For Belfast, like Coventry, the word ‘blitz’ which is so evocative of sudden, terrifying, deadly aerial bombardment, was truly appropriate. In the course of four Luftwaffe attacks on the nights of 7-8 April, 15-16 April, 4-5 May and 5-6 May 1941, lasting ten hours in total, 1,100 people died, over 56,000 houses in the city were damaged (53 per cent of its entire housing stock), roughly 100,000 made temporarily homeless and £20 million damage was caused to property at wartime values. It came twelfth in the ‘league table’ of urban areas attacked in the United Kingdom as measured by weight of bombs dropped. An ARP observer, Major Seán O’Sullivan, came up to Belfast from Dublin on the morning of Wednesday 16 April, hours after the first heavy raid had ended. He produced a detailed report for southern officials:

In the Antrim Road and vicinity the attack was of a particularly concentrated character and in many instances bombs from successive waves of bombers fell within fifteen to twenty yards of one another…In this general area, scores of houses were completely wrecked, either by explosion, fire or blast, while hundreds were damaged so badly as to be uninhabitable… In suburban areas, many were allowed to burn themselves out and during the day wooden beams were still burning… During the night of 16-17, many of these smouldering fires broke out afresh and fire appliances could be heard passing throughout the night… It is estimated that the ultimate number of dead may be in the neighbourhood of 500, and final figures may even approach 2,000. [The death toll was at least 900 and 600 were seriously injured.]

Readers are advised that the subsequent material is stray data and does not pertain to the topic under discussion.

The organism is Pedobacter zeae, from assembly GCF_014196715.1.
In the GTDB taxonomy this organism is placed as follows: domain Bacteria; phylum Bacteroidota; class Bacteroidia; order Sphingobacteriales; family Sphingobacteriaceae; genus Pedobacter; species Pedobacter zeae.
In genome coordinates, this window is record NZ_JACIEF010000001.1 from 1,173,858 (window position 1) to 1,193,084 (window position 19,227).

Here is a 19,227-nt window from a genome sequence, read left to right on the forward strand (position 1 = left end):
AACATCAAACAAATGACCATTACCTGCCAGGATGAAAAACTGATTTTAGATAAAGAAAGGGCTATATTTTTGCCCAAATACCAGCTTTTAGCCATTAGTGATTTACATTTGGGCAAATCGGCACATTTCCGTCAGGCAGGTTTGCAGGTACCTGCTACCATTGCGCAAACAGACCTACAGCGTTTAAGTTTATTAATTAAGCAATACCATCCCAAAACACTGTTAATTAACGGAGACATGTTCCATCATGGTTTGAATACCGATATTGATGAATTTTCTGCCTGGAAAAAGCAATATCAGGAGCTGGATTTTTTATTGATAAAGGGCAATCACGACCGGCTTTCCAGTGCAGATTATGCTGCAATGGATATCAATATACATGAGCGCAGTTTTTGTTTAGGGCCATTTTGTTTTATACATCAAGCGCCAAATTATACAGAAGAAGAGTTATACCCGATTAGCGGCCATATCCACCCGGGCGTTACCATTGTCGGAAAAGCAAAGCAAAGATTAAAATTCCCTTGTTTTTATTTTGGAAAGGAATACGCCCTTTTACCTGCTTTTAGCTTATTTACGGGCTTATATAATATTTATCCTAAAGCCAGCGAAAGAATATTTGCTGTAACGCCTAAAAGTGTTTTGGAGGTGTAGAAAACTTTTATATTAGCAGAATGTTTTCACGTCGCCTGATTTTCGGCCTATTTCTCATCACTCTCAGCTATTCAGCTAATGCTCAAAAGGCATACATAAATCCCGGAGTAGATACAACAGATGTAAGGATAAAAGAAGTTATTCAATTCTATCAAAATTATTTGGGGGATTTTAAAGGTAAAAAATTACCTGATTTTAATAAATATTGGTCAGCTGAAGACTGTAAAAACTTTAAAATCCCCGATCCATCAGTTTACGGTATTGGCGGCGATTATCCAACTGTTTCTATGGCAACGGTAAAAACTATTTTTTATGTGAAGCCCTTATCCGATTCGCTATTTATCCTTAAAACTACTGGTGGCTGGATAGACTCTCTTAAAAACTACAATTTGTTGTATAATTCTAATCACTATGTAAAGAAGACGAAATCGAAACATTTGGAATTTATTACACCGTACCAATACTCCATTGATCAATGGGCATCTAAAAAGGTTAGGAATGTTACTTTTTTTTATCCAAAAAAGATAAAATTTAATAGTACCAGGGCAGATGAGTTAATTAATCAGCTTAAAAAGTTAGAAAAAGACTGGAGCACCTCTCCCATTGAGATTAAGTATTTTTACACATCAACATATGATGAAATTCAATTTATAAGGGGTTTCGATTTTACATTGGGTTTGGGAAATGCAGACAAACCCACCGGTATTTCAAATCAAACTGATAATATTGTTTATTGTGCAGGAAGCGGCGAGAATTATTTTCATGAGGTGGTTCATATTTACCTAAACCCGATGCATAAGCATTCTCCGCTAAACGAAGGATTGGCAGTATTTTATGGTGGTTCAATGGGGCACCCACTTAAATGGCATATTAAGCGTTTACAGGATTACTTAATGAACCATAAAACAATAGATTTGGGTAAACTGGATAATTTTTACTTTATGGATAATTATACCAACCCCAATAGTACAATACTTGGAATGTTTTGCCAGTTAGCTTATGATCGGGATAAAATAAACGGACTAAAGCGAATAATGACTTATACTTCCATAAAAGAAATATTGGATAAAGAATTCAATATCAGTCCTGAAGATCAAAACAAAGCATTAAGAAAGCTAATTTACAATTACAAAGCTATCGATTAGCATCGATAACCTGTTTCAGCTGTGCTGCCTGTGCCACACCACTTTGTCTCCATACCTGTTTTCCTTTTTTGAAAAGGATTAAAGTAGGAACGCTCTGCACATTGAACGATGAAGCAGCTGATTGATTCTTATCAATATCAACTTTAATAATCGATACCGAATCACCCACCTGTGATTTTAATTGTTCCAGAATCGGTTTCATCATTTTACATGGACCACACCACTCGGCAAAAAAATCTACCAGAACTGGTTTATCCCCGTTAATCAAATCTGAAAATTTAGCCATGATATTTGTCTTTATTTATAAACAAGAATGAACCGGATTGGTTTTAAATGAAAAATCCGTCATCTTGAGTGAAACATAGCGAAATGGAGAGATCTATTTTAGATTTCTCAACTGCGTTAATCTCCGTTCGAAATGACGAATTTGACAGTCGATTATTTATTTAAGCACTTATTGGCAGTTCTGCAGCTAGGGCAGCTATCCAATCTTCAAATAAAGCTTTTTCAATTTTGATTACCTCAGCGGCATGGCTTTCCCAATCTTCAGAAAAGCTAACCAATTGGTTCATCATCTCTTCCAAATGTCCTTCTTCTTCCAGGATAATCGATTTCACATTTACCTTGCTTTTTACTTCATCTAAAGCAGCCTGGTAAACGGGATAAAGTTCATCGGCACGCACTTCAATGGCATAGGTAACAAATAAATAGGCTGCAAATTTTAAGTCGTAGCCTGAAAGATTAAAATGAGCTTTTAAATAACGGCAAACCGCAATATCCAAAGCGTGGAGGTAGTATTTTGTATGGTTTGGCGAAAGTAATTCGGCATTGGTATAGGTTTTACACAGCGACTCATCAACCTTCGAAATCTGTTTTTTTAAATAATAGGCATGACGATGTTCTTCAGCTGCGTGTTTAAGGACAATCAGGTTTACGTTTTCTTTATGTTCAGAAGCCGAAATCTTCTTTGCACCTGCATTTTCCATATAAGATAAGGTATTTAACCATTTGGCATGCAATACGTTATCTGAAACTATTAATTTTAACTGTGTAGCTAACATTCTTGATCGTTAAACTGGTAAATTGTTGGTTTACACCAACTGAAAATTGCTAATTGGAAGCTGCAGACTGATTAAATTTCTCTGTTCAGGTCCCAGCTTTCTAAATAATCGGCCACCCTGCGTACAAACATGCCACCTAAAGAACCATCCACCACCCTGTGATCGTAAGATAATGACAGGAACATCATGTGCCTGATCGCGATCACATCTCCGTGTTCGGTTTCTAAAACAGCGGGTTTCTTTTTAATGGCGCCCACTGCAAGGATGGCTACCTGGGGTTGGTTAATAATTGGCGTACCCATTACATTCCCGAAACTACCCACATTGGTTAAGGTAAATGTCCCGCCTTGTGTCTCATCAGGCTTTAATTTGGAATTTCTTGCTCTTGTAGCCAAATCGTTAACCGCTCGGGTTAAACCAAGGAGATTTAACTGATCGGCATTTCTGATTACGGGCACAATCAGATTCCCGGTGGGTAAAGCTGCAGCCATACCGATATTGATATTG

In the circumstances, O’Sullivan considered that the warden service ‘functioned efficiently. From the fact that some 200 incidents were reported from each of the two areas most affected, it must be concluded that [they] remained at their posts and reported damage promptly’. However, his opinion was that the whole civil defence sector was utterly overwhelmed:

The rescue service felt the want of heavy jacks, in one case the leg and arm of a child had to be amputated before it could be extricated…[but] the greatest want appeared to be the lack of hospital facilities… At 2pm on the afternoon of the 16th (nine hours after the termination of the raid) it was reported that the street leading to the Mater Hospital was filled with ambulances waiting to set down their casualties. Professor Flynn, head of the casualty service for the city, informed me that the greater number of casualties was due to shock, blast and secondary missiles, such as glass, stones, pieces of piping, etc.. There were many terrible mutilations among both living and dead—heads crushed, ghastly abdominal and face wounds, penetration by beams, mangled and crushed limbs etc… In the heavily ‘blitzed’ areas people ran panic-stricken into the streets and made for the open country. As many were caught in the open by blast and secondary missiles, the enormous number of casualties can be readily accounted for. It is perhaps true that many saved their lives running but I am afraid a much greater number lost them or became casualties… During the day, loosened slates and pieces of piping were falling in the streets and as pedestrians were numerous many casualties must have occurred.

The report concluded with the observation that ‘a second Belfast would be too horrible to contemplate’.

Worse than World War I